Check cap’n Ross Robertson’s full write-up here, few excerpts below:
> Originally a salmon tactic, Dipsy Divers have proven very effective on the Great Lakes when you need to get deep quickly and efficiently. While many know their effectiveness on large lakes, I personally know anglers who’ve had great success with them on smaller lakes and reservoirs…you can quickly spin back around and go over a productive area without picking up gear or making a large circle turn.
> …the trip mechanism keeps the diving device forced down (and diving) until it’s released by a fish strike. A dial allows the weight to be adjusted and dive at different angles, allowing more water to be covered and multiple lines to be used per side of the boat without tangling. Shallow-diving crankbaits and thin trolling spoons are most frequently used.
> …adding a snap weight onto your line changes the line angle and causes your lure to run deeper. [It’s] simple, inexpensive and keeps you from having to store a lot of extra gear.
> While clipping on a snap weight is simple, knowing where to attach it can be slightly more complicated. Anglers commonly attach them anywhere from a rod length above the lure, to as much as 50′.
> In situations where you have clear water, fish are spooky or you need a more subtle approach…try placing the snap anywhere from 30-50′ to start. Day in and day out I run mine anywhere from 20-30′ up from the lure. This is a good compromise for subtlety and added depth, while still giving me enough time to unhook it before netting.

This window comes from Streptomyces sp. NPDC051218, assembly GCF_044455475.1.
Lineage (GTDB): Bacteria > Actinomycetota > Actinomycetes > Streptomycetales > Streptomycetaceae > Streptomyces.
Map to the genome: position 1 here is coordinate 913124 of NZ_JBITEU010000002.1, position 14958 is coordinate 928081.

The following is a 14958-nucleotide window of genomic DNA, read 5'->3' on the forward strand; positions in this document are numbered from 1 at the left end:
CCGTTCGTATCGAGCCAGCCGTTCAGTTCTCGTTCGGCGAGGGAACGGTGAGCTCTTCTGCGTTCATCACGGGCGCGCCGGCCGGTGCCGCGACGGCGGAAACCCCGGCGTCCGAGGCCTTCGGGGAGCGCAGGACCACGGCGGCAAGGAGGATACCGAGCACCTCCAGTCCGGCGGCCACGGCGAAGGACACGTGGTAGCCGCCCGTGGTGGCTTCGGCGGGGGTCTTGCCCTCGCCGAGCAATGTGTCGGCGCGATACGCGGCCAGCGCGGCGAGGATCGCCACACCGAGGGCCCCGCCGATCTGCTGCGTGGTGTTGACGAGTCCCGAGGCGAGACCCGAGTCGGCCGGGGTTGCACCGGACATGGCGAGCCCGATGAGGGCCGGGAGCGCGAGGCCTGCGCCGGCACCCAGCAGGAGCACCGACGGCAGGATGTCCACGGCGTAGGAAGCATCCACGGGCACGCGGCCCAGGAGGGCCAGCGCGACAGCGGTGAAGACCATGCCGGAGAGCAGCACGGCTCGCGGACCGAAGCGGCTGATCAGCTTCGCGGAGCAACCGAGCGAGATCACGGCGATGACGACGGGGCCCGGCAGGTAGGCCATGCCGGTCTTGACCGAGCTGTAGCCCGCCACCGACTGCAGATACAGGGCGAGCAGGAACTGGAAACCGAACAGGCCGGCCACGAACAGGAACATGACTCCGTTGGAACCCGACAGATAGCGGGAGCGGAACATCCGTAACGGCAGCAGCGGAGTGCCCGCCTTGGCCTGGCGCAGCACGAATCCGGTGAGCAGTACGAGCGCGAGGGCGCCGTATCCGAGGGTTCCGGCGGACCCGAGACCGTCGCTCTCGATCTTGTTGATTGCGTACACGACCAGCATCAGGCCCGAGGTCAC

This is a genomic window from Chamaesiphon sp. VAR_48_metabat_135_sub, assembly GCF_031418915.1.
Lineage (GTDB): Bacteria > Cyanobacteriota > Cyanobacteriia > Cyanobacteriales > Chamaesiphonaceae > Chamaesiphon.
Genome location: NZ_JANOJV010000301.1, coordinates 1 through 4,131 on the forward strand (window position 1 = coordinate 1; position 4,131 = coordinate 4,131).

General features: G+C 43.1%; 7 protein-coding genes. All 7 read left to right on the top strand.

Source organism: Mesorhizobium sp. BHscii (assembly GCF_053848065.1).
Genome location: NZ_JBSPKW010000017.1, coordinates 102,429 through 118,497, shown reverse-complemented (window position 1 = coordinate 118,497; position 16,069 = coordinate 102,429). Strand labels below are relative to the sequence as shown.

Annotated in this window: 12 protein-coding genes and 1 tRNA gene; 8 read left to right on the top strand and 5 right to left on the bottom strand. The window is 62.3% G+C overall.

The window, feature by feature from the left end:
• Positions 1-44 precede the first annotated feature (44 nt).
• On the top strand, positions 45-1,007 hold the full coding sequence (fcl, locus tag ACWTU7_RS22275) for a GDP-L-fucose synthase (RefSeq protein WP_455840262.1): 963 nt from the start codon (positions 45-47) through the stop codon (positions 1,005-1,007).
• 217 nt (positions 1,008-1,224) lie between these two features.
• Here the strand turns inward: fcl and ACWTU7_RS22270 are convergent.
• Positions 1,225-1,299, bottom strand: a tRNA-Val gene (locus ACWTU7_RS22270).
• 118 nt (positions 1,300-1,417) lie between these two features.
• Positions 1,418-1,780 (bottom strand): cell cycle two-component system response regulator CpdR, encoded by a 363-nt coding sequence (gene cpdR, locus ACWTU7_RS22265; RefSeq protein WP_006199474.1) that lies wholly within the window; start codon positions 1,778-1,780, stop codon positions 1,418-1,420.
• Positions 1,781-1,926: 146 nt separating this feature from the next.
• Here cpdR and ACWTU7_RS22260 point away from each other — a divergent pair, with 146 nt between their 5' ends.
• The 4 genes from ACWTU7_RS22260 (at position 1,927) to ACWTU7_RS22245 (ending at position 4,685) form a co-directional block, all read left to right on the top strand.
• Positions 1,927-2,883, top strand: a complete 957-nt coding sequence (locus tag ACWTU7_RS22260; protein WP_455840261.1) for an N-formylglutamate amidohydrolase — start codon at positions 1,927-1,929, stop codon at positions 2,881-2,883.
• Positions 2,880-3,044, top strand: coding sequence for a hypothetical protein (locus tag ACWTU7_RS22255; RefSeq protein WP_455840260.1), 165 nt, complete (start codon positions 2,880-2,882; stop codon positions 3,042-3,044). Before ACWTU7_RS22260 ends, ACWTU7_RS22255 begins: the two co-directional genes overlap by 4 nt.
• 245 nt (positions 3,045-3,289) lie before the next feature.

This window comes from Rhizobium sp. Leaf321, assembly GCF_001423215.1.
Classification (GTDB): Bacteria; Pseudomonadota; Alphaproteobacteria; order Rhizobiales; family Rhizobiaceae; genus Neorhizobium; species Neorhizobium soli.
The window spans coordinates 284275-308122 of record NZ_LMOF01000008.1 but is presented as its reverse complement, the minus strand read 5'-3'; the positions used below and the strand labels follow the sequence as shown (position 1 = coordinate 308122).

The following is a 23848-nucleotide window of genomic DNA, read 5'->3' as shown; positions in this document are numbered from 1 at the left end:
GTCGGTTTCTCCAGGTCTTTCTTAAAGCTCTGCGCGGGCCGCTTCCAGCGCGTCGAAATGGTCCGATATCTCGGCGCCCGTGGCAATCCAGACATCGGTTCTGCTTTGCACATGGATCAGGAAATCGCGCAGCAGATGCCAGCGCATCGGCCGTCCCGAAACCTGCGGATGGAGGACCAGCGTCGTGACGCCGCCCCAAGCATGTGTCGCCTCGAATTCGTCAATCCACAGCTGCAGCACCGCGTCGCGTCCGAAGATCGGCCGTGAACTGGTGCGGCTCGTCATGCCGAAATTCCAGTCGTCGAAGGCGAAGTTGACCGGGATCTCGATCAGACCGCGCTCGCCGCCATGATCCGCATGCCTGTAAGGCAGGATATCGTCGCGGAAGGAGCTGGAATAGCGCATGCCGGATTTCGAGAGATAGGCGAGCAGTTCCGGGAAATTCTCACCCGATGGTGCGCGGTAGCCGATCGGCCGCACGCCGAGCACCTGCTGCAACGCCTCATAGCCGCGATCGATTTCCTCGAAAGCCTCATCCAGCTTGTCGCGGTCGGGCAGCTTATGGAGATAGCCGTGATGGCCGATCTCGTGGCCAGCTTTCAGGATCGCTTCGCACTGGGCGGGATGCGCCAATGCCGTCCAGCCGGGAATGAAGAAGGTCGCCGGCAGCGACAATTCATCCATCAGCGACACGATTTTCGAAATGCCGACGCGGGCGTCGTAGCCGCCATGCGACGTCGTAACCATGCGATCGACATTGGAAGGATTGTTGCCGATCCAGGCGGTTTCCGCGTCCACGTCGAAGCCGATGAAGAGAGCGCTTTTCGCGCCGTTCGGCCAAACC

> A shorter lead is best when you need to get extra deep, trolling at faster speeds or are worried about tangling. …putting the snap a rod length above the lure helps minimize [those] issues and allows you to keep the snap on while netting.
> Lures like the original Rapala Jigging Rap have been getting so much attention as of late that it has become their best-selling lure. The likes of Al Lindner have taught us that these style lures aren’t just for ice fishing. While they can be cast out and worked, many anglers in the cooler-water periods seem to have the best results working them at or near vertically. This allows anglers to “video game” and work individual fish, reeling up or down to target what you see.
> In most cases you can fish these lures right out of the package, but replacing the treble hook with a larger size seems to increase landing percentages. One rigging tip that will help eliminate some headaches is to use an 18″ leader of heavy fluorocarbon…with a small swivel to attach to your mainline…helps fight abrasions and reduce wind tangles….
Ross also has a few videos to go with all this info in his full write-up.